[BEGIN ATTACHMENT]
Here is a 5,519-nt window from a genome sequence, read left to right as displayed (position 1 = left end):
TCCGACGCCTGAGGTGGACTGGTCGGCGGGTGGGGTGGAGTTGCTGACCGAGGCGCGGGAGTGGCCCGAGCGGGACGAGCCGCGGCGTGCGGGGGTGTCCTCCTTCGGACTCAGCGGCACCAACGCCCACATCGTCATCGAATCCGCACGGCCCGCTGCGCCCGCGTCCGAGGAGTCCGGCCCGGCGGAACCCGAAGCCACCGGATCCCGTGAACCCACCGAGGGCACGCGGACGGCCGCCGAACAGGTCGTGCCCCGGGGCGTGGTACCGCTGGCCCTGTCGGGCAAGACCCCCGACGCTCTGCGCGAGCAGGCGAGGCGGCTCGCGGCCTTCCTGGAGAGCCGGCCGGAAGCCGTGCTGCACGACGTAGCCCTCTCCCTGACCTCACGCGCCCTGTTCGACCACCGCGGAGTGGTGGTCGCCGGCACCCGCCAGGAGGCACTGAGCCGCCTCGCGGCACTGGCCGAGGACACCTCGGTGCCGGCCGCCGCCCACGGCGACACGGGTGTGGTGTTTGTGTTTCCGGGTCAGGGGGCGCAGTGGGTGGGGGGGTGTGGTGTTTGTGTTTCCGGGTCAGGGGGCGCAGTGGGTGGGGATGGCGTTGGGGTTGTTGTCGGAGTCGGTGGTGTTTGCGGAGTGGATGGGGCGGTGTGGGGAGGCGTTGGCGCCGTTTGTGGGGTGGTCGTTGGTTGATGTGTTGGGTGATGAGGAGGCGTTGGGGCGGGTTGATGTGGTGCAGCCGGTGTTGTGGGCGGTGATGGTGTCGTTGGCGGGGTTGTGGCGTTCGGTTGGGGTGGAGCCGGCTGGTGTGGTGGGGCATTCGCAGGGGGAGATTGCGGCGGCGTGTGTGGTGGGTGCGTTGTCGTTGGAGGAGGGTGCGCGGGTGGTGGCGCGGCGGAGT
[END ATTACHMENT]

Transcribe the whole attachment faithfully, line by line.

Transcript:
Here is a 5,519-nt window from a genome sequence, read left to right as displayed (position 1 = left end):
TCCGACGCCTGAGGTGGACTGGTCGGCGGGTGGGGTGGAGTTGCTGACCGAGGCGCGGGAGTGGCCCGAGCGGGACGAGCCGCGGCGTGCGGGGGTGTCCTCCTTCGGACTCAGCGGCACCAACGCCCACATCGTCATCGAATCCGCACGGCCCGCTGCGCCCGCGTCCGAGGAGTCCGGCCCGGCGGAACCCGAAGCCACCGGATCCCGTGAACCCACCGAGGGCACGCGGACGGCCGCCGAACAGGTCGTGCCCCGGGGCGTGGTACCGCTGGCCCTGTCGGGCAAGACCCCCGACGCTCTGCGCGAGCAGGCGAGGCGGCTCGCGGCCTTCCTGGAGAGCCGGCCGGAAGCCGTGCTGCACGACGTAGCCCTCTCCCTGACCTCACGCGCCCTGTTCGACCACCGCGGAGTGGTGGTCGCCGGCACCCGCCAGGAGGCACTGAGCCGCCTCGCGGCACTGGCCGAGGACACCTCGGTGCCGGCCGCCGCCCACGGCGACACGGGTGTGGTGTTTGTGTTTCCGGGTCAGGGGGCGCAGTGGGTGGGGGGGTGTGGTGTTTGTGTTTCCGGGTCAGGGGGCGCAGTGGGTGGGGATGGCGTTGGGGTTGTTGTCGGAGTCGGTGGTGTTTGCGGAGTGGATGGGGCGGTGTGGGGAGGCGTTGGCGCCGTTTGTGGGGTGGTCGTTGGTTGATGTGTTGGGTGATGAGGAGGCGTTGGGGCGGGTTGATGTGGTGCAGCCGGTGTTGTGGGCGGTGATGGTGTCGTTGGCGGGGTTGTGGCGTTCGGTTGGGGTGGAGCCGGCTGGTGTGGTGGGGCATTCGCAGGGGGAGATTGCGGCGGCGTGTGTGGTGGGTGCGTTGTCGTTGGAGGAGGGTGCGCGGGTGGTGGCGCGGCGGAGT